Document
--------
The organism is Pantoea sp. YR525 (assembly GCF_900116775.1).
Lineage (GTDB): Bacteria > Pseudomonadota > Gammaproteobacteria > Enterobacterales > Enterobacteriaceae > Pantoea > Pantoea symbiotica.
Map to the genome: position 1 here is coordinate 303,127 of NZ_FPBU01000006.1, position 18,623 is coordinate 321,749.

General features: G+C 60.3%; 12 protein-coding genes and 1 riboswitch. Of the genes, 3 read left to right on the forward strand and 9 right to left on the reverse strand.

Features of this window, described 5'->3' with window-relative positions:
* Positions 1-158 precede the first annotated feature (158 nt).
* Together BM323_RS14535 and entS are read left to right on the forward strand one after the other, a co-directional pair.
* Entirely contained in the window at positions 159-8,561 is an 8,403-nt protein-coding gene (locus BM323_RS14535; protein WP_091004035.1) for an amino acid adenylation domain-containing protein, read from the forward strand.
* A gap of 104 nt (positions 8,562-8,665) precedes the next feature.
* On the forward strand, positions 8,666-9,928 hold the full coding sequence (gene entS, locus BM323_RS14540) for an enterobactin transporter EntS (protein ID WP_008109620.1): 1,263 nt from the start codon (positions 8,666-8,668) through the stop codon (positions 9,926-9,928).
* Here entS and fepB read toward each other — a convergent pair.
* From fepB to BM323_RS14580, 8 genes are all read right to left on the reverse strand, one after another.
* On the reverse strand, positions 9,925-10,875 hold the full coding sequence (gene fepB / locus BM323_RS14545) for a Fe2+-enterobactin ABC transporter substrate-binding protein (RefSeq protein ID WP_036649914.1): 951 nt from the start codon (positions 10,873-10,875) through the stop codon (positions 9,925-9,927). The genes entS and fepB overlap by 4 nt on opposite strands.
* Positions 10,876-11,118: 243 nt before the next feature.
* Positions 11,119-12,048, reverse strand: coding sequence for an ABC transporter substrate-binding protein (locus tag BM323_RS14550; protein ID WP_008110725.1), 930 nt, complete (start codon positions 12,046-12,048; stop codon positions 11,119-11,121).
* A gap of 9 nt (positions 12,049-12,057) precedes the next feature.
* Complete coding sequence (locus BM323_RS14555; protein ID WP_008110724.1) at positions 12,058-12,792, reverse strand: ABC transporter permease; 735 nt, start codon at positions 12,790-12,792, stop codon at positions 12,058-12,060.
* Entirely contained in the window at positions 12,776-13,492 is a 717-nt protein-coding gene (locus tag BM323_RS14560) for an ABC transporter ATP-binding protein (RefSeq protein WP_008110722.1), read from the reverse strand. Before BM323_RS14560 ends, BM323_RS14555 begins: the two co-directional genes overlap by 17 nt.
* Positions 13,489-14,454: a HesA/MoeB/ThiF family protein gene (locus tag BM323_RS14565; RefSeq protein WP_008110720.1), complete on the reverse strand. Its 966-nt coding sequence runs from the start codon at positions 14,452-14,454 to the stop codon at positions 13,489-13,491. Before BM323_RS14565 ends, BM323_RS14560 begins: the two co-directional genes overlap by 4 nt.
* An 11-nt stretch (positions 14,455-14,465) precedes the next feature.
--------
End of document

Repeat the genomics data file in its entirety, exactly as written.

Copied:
The organism is Pantoea sp. YR525 (assembly GCF_900116775.1).
Lineage (GTDB): Bacteria > Pseudomonadota > Gammaproteobacteria > Enterobacterales > Enterobacteriaceae > Pantoea > Pantoea symbiotica.
Map to the genome: position 1 here is coordinate 303,127 of NZ_FPBU01000006.1, position 18,623 is coordinate 321,749.

General features: G+C 60.3%; 12 protein-coding genes and 1 riboswitch. Of the genes, 3 read left to right on the forward strand and 9 right to left on the reverse strand.

Features of this window, described 5'->3' with window-relative positions:
* Positions 1-158 precede the first annotated feature (158 nt).
* Together BM323_RS14535 and entS are read left to right on the forward strand one after the other, a co-directional pair.
* Entirely contained in the window at positions 159-8,561 is an 8,403-nt protein-coding gene (locus BM323_RS14535; protein WP_091004035.1) for an amino acid adenylation domain-containing protein, read from the forward strand.
* A gap of 104 nt (positions 8,562-8,665) precedes the next feature.
* On the forward strand, positions 8,666-9,928 hold the full coding sequence (gene entS, locus BM323_RS14540) for an enterobactin transporter EntS (protein ID WP_008109620.1): 1,263 nt from the start codon (positions 8,666-8,668) through the stop codon (positions 9,926-9,928).
* Here entS and fepB read toward each other — a convergent pair.
* From fepB to BM323_RS14580, 8 genes are all read right to left on the reverse strand, one after another.
* On the reverse strand, positions 9,925-10,875 hold the full coding sequence (gene fepB / locus BM323_RS14545) for a Fe2+-enterobactin ABC transporter substrate-binding protein (RefSeq protein ID WP_036649914.1): 951 nt from the start codon (positions 10,873-10,875) through the stop codon (positions 9,925-9,927). The genes entS and fepB overlap by 4 nt on opposite strands.
* Positions 10,876-11,118: 243 nt before the next feature.
* Positions 11,119-12,048, reverse strand: coding sequence for an ABC transporter substrate-binding protein (locus tag BM323_RS14550; protein ID WP_008110725.1), 930 nt, complete (start codon positions 12,046-12,048; stop codon positions 11,119-11,121).
* A gap of 9 nt (positions 12,049-12,057) precedes the next feature.
* Complete coding sequence (locus BM323_RS14555; protein ID WP_008110724.1) at positions 12,058-12,792, reverse strand: ABC transporter permease; 735 nt, start codon at positions 12,790-12,792, stop codon at positions 12,058-12,060.
* Entirely contained in the window at positions 12,776-13,492 is a 717-nt protein-coding gene (locus tag BM323_RS14560) for an ABC transporter ATP-binding protein (RefSeq protein WP_008110722.1), read from the reverse strand. Before BM323_RS14560 ends, BM323_RS14555 begins: the two co-directional genes overlap by 17 nt.
* Positions 13,489-14,454: a HesA/MoeB/ThiF family protein gene (locus tag BM323_RS14565; RefSeq protein WP_008110720.1), complete on the reverse strand. Its 966-nt coding sequence runs from the start codon at positions 14,452-14,454 to the stop codon at positions 13,489-13,491. Before BM323_RS14565 ends, BM323_RS14560 begins: the two co-directional genes overlap by 4 nt.
* An 11-nt stretch (positions 14,455-14,465) precedes the next feature.